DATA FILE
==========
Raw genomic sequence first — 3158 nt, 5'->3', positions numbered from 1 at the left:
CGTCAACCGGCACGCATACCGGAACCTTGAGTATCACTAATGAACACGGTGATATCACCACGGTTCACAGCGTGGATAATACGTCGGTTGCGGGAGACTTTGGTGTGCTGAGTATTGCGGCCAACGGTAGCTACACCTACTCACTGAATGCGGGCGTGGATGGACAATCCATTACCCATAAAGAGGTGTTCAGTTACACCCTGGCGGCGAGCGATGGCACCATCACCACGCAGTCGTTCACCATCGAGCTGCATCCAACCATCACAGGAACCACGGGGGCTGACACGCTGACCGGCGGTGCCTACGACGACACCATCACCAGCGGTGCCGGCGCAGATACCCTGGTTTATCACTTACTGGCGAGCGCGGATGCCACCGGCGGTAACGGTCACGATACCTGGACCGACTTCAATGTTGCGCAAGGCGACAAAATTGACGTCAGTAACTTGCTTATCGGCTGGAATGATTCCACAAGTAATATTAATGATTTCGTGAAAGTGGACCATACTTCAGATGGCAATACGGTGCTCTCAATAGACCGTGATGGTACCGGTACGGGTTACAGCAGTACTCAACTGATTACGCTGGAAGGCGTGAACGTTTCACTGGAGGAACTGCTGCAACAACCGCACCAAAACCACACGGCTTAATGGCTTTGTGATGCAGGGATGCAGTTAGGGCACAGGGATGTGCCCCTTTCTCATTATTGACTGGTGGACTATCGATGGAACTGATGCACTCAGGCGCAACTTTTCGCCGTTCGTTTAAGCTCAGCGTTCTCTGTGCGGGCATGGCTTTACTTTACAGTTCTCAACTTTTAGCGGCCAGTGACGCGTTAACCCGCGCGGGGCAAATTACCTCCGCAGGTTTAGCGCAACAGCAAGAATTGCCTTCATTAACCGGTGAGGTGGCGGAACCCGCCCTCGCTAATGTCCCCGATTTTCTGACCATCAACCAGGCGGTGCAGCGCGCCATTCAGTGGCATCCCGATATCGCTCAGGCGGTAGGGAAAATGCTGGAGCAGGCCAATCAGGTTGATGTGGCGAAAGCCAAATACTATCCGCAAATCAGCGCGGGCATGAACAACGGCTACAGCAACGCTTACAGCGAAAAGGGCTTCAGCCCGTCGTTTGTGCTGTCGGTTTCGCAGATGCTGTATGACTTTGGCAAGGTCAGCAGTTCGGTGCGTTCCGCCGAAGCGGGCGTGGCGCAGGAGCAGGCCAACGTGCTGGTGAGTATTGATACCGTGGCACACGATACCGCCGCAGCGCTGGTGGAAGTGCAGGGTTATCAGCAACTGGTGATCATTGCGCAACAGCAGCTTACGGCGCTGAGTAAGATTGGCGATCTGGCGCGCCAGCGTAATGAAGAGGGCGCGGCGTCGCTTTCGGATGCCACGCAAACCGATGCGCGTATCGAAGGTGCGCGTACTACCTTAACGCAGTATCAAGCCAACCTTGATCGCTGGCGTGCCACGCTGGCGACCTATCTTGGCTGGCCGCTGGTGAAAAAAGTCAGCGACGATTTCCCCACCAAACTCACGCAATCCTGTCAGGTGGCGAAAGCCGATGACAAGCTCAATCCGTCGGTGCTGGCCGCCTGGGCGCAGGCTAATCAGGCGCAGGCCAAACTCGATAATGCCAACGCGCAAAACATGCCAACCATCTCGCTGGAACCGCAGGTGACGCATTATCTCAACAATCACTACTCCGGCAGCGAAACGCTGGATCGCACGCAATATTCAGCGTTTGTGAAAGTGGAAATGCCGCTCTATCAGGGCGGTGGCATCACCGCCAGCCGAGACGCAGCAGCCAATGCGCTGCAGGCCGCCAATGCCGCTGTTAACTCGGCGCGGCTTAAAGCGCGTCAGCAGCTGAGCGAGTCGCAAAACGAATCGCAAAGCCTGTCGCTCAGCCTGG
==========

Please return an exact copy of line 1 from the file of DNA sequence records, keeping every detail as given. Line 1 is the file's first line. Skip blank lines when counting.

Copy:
Raw genomic sequence first — 3158 nt, 5'->3', positions numbered from 1 at the left: